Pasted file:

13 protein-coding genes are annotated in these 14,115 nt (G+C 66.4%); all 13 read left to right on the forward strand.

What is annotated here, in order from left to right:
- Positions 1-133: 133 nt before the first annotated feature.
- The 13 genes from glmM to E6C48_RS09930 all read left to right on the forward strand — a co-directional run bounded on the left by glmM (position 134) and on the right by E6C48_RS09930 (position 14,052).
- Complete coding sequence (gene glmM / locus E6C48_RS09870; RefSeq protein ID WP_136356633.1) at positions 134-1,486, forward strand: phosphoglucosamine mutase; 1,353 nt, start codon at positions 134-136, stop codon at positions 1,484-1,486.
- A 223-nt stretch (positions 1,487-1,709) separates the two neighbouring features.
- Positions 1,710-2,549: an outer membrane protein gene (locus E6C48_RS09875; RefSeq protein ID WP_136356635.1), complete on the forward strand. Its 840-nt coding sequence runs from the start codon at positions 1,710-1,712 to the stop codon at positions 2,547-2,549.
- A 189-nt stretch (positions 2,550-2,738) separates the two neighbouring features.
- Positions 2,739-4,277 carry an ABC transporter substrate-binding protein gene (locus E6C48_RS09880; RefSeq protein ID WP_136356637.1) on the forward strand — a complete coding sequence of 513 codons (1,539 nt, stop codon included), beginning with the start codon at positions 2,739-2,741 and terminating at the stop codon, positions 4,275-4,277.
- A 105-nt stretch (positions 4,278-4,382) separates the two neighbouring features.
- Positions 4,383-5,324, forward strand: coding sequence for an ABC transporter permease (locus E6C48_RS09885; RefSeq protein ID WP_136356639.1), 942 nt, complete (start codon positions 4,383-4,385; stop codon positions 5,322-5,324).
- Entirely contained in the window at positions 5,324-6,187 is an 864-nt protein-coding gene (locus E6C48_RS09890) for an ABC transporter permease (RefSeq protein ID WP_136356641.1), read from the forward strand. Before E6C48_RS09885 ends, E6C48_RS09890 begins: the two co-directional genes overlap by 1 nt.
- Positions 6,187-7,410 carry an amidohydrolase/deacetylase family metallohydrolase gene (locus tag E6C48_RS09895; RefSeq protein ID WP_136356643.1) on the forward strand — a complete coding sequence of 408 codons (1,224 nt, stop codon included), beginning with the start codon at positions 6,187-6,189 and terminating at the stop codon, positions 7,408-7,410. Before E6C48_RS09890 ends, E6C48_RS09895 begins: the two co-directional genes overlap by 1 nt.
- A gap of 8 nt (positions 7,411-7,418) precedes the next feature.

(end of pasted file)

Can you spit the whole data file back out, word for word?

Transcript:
13 protein-coding genes are annotated in these 14,115 nt (G+C 66.4%); all 13 read left to right on the forward strand.

What is annotated here, in order from left to right:
- Positions 1-133: 133 nt before the first annotated feature.
- The 13 genes from glmM to E6C48_RS09930 all read left to right on the forward strand — a co-directional run bounded on the left by glmM (position 134) and on the right by E6C48_RS09930 (position 14,052).
- Complete coding sequence (gene glmM / locus E6C48_RS09870; RefSeq protein ID WP_136356633.1) at positions 134-1,486, forward strand: phosphoglucosamine mutase; 1,353 nt, start codon at positions 134-136, stop codon at positions 1,484-1,486.
- A 223-nt stretch (positions 1,487-1,709) separates the two neighbouring features.
- Positions 1,710-2,549: an outer membrane protein gene (locus E6C48_RS09875; RefSeq protein ID WP_136356635.1), complete on the forward strand. Its 840-nt coding sequence runs from the start codon at positions 1,710-1,712 to the stop codon at positions 2,547-2,549.
- A 189-nt stretch (positions 2,550-2,738) separates the two neighbouring features.
- Positions 2,739-4,277 carry an ABC transporter substrate-binding protein gene (locus E6C48_RS09880; RefSeq protein ID WP_136356637.1) on the forward strand — a complete coding sequence of 513 codons (1,539 nt, stop codon included), beginning with the start codon at positions 2,739-2,741 and terminating at the stop codon, positions 4,275-4,277.
- A 105-nt stretch (positions 4,278-4,382) separates the two neighbouring features.
- Positions 4,383-5,324, forward strand: coding sequence for an ABC transporter permease (locus E6C48_RS09885; RefSeq protein ID WP_136356639.1), 942 nt, complete (start codon positions 4,383-4,385; stop codon positions 5,322-5,324).
- Entirely contained in the window at positions 5,324-6,187 is an 864-nt protein-coding gene (locus E6C48_RS09890) for an ABC transporter permease (RefSeq protein ID WP_136356641.1), read from the forward strand. Before E6C48_RS09885 ends, E6C48_RS09890 begins: the two co-directional genes overlap by 1 nt.
- Positions 6,187-7,410 carry an amidohydrolase/deacetylase family metallohydrolase gene (locus tag E6C48_RS09895; RefSeq protein ID WP_136356643.1) on the forward strand — a complete coding sequence of 408 codons (1,224 nt, stop codon included), beginning with the start codon at positions 6,187-6,189 and terminating at the stop codon, positions 7,408-7,410. Before E6C48_RS09890 ends, E6C48_RS09895 begins: the two co-directional genes overlap by 1 nt.
- A gap of 8 nt (positions 7,411-7,418) precedes the next feature.